Rising healthcare costs are out of control. To keep your costs low, you have to make sure your employees are healthy, said Amy. Many employees won’t go to the doctor because it takes three hours to get in and out of a doctor’s office. Meyer and Rosenbaum found an answer to this as well.
“We’ll sign up the employees on this fast pass card and they’ll get in and out of the doctor’s office in 45 minutes because their insurance information will already be there,” said Amy. Employees get a paid day off for their wellness check-up, they see the doctor within a reasonable amount of time, and then have the rest of the day off.
Meyer and Rosenbaum is branding this program and developing group health access to a fast track wellness plan.
In addition, employers have in-service wellness planning, an on-sight nurse that goes in and does blood pressure and whatever else is needed. That’s not all! Amy will also check and verify everything on the employee’s medical bill and if they have questions or problems, she’ll answer and help solve those as well. “I contact insurance companies, finalize their bills and make sure their bills are paid,” she said.
Programs like this will build stronger relationships between the employer and employee. “The most important relationship beyond the employer/employee relationship is the relationship they have with the healthcare provider,” said Bruce. “Think about someone who is intimidated by a medical visit and they’re not intimidated anymore because there is someone to help them. Healthcare shouldn’t be something you’re afraid of. It should be something you want.”
The fear of doctors keeps you from your only lifeline to wellness “Your health is your responsibility,” said Amy. “It is amazing how people get references for childcare sitters or employees or even who’s going to clean out their car, but people will see a doctor blindly.” You need to know if your doctor is an MD or board certified or not. Don’t be afraid to ask for references or check out available resources. There’s a difference in a DO and a MD, said Amy. A DO is more holistic and an MD is more medicine driven. “Both are necessary and very much needed.” Bottom line: you need to know the difference.
What’s important to Meyer and Rosenbaum is helping people understand healthcare, that preventative care is a lot less expensive, and that they have choices.
“We have great resources and healthcare in Meridian, we just need to take better advantage of them,” said Bruce. “We want to help heal Meridian and Mississippi. If we do that, then we bring value to our customers. If we bring value to our customers, then we’ve done our job.”
What Southern Pipe & Supply Chief Financial Officer Marc Ransier has to say:
“Today was important for us because this is our first year for our health and wellness program at Southern Pipe and we recognize that this is the very first step in moving toward making sure that our family members have a relationship with their primary care physician and an engaged relationship with their physician. First, we wanted to make sure they had one. We wanted to show them that doctors aren’t scary and that they are really just like you or me. We wanted to show them how easy it was to find a physician and then second once they find one we wanted to remind them that they have a day off for that visit and that it’s free. We’re really trying to remove all those barriers in having that initial health and wellness visit with their primary care physician and having that every year. The other thing we wanted to do was, for those who already had a primary care physician, be sure that they are engaging with that physician actively. So just don’t tell me my cholesterol is high, tell me about the components of my cholesterol. You educate your folks on how to do their job, you educate your folks around financial issues, what it means to save money, we wanted to educate around health risk factors so they can be engaged in that relationship.”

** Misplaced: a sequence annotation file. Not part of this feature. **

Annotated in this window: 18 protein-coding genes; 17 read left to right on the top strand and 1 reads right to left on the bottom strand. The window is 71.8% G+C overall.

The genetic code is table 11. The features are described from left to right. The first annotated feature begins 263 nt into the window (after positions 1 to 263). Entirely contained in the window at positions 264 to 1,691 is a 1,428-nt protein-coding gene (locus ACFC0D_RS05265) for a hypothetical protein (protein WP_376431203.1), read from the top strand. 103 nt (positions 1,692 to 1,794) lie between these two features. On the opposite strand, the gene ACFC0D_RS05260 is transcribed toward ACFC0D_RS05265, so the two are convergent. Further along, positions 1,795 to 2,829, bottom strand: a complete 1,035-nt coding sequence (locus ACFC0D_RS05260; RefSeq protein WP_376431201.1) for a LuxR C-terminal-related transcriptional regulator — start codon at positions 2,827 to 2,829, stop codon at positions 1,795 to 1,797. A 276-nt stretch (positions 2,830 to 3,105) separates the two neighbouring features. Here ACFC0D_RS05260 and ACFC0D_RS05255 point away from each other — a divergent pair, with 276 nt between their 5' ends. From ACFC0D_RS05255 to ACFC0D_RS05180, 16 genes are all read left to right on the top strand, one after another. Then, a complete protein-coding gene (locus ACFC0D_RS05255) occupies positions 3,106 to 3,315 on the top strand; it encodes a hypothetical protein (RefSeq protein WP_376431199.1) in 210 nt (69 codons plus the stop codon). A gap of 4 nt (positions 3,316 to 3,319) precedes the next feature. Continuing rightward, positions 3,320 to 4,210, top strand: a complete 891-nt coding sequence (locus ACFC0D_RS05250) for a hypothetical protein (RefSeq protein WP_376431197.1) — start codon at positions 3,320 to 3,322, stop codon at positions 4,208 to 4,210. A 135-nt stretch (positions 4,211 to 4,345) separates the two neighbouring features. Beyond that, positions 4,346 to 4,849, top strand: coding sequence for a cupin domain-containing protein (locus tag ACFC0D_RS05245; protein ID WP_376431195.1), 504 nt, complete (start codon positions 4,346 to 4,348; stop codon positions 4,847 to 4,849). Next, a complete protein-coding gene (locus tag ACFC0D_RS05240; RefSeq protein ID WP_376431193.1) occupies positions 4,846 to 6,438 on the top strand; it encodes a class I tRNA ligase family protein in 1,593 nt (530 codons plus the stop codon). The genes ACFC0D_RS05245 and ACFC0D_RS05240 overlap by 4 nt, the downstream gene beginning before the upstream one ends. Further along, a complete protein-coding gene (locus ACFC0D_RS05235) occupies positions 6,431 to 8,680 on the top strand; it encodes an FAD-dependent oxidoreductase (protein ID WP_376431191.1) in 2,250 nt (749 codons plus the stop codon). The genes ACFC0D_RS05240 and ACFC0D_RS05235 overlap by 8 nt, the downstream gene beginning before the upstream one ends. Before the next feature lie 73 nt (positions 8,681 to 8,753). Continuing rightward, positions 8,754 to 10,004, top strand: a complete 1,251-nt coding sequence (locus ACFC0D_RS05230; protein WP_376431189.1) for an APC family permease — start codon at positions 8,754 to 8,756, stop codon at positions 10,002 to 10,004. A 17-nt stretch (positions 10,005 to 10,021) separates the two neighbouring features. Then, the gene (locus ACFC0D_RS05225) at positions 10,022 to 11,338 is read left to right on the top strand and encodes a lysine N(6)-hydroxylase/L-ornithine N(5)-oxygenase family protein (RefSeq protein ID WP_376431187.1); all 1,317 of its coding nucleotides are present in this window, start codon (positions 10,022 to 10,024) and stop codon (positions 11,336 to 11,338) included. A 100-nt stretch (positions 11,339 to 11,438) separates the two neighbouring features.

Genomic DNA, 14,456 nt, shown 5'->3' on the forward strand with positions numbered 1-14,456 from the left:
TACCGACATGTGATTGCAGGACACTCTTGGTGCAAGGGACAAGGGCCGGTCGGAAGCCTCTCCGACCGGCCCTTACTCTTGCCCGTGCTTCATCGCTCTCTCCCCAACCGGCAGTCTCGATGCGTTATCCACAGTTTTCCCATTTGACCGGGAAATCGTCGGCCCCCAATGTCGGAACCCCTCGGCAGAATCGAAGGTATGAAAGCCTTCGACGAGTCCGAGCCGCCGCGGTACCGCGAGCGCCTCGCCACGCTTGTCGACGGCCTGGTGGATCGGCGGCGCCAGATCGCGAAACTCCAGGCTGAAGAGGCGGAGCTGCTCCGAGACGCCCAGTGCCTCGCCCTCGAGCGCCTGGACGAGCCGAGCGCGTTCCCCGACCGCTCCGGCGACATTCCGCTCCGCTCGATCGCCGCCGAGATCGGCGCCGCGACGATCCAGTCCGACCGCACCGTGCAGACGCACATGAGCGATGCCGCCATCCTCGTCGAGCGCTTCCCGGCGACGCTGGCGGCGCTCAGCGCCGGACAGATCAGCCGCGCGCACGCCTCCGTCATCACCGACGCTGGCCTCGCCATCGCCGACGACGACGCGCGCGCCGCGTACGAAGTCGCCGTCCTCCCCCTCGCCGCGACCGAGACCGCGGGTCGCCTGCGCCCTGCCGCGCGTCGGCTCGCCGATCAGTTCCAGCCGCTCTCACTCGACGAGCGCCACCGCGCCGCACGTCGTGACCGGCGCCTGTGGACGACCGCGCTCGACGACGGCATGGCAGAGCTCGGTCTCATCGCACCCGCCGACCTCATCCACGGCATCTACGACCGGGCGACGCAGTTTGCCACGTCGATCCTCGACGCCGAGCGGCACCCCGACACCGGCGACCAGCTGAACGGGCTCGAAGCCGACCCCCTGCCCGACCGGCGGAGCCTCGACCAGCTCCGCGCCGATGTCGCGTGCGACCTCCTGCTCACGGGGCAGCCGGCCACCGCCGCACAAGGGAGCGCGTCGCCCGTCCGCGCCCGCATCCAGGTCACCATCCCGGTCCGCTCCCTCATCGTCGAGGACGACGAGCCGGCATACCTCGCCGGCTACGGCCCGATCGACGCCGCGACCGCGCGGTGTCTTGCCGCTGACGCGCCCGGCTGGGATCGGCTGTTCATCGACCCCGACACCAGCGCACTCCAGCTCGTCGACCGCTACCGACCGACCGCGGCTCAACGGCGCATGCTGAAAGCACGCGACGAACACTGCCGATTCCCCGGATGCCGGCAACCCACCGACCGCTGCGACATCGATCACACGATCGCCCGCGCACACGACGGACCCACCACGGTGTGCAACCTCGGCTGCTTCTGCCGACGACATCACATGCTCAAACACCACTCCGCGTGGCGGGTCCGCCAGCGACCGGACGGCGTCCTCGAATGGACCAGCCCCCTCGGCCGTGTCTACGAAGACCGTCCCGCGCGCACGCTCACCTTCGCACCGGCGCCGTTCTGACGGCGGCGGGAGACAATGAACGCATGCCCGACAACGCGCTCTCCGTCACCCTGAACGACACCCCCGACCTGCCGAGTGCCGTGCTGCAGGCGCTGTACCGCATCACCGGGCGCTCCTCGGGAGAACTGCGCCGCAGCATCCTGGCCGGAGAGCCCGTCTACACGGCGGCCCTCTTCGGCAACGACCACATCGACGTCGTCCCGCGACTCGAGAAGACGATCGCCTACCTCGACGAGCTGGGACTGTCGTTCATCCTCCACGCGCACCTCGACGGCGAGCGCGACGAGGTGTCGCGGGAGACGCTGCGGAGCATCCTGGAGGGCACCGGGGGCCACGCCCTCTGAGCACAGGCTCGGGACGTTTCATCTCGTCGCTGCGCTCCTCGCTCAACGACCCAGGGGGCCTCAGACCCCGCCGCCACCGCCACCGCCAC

(See and hear more from CFO Marc Ransier in accompanying video)
Findings from the JOEM Study:
• Workers who ate healthy the entire day were 25 percent more likely to have higher job performance.
• Workers who ate five or more servings of fruit and vegetables on four or more days in the past week were 20 percent more likely to have higher job performance.
• Workers who exercised for 30 or more minutes on three or more days a week were 15 percent more likely to have higher job performance.
Learning Healthy Habits
The impact of obesity:
• Job performance was 11 percent higher among those workers who were not obese.
• Workers with well-managed chronic diseases experienced higher productivity than individuals without chronic disease who are obese and do not exercise.
• Obese workers and those with a history of chronic disease and conditions related to pain and activity limitations were also more likely to have recurring absenteeism.
• Obese workers experienced lower job performance and higher absenteeism, compared to workers with depression and other chronic diseases or conditions.